NoDoz used to be the weapon of choice for young people studying for an exam or looking for an energy boost. But that was before energy drinks really took the culture by storm. From Red Bull to Monster to 5-Hour Energy, these beverages are designed to have an excessive amount of caffeine. While energy drinks have been linked to irregular cardiac activity, even in healthy teens, there is now a new concern: the link between energy drinks and traumatic brain injuries.

A new study published in the Canadian journal PLOS ONE found that teens who have had serious brain injuries within the last year were seven times more likely to report drinking at least five energy drinks in the last week. According to TIME Magazine, about 50 percent of adolescents consume energy drinks, and 31 percent of that number drink these beverages regularly. Energy drinks are even becoming a more popular choice than soda.

The 10,000+ students surveyed ranged from 7th to 12th grade, and the teens who had experienced a TBI within the last 12 months were twice as likely to report the consumption of energy drinks mixed with alcohol. This habit is a serious one, as caffeine is able to mask the effects of alcohol and makes it much harder for a person to realize when they’ve had enough to drink.

The author of thePLOS ONE study, Gabriele Ilie, from the Neurosurgery and Injury Prevention Research Office at St. Michael’s Hospital in Toronto, says, “We think the common denominator between traumatic brain injuries and energy drinks is sports.” She cites the marketing campaigns for the energy drinks and how they are crafted to include sponsorship of events that are appealing to the 12-18-year-old age group, like snowboarding.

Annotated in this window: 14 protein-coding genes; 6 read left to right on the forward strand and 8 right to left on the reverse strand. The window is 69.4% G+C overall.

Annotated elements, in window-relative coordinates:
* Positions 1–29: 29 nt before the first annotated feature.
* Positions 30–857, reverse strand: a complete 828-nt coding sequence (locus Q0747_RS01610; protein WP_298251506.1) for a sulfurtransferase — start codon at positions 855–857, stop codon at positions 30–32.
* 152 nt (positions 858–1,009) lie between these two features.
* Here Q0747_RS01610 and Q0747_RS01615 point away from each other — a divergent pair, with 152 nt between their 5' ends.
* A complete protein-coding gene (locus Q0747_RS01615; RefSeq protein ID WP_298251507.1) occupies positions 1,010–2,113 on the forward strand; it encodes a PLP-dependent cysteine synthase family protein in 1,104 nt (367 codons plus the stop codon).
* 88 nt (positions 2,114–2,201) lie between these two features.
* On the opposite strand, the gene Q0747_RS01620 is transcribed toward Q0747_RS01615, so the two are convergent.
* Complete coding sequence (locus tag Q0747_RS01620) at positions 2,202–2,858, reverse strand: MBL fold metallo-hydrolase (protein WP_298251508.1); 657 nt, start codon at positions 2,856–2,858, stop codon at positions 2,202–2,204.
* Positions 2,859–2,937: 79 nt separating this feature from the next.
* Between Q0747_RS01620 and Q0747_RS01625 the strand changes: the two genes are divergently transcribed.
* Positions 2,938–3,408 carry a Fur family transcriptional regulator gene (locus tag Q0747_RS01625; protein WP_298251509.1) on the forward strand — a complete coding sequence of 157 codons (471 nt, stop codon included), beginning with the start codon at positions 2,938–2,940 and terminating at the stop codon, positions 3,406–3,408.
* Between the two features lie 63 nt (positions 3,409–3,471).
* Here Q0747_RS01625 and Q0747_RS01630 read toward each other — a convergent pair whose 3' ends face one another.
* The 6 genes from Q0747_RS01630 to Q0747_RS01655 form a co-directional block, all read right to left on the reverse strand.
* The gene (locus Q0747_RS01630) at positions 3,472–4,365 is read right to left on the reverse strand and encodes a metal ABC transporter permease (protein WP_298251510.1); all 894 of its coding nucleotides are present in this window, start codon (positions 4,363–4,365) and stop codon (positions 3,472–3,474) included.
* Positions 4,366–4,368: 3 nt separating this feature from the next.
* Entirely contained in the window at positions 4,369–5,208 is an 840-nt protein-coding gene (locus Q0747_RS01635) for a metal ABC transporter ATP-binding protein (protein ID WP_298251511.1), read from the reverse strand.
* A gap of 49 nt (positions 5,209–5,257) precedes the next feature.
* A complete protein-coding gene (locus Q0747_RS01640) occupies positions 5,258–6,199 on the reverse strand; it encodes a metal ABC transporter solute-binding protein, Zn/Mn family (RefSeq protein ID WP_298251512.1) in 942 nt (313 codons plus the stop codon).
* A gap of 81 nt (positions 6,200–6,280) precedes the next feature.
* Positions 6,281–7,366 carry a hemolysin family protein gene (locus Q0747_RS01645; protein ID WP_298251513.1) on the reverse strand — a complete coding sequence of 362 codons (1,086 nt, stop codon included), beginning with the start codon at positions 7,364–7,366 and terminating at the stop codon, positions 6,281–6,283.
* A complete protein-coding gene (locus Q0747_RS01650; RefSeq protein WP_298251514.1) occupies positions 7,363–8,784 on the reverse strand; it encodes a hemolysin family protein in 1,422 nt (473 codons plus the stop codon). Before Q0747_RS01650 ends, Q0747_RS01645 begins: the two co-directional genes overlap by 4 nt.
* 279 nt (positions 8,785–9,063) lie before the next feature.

Teens who suffered a TBI while playing a team sport were twice as likely to have consumed energy drinks within the last year – this is in comparison to teens who developed a TBI after an auto accident or fight. The mild to severe head traumas were categorized as resulting in at least five minutes of unconsciousness or even an overnight hospitalization.

Sports-related head injuries increased 57 percent between 2001 and 2009, and the study buoys the idea that energy drinks are a contributor to risk-taking behavior among teens. But just because someone likes playing hockey that doesn’t mean they’re necessarily more susceptible to brand marketing or even TBIs.

The American Beverage Association takes issue with this attack on energy drinks, comparing the beverages to cups of coffee and claiming they have half as much caffeine. They also defend the energy drink manufacturers’ thorough labeling of their products.

Ultimately, a traumatic brain injury is a very serious condition. And Ilie is asking for vigilance in discouraging the association of energy drinks with playing sports.

About: Christensen Law is a personal injury law firm located in Southfield, MI. David Christensen specializes in helping victims of traumatic brain injuries obtain medical benefits and secure treatment options that allow them to focus on their healing and recovery. After a TBI, personalized treatments can be the difference between a quick recovery or a lifetime disability.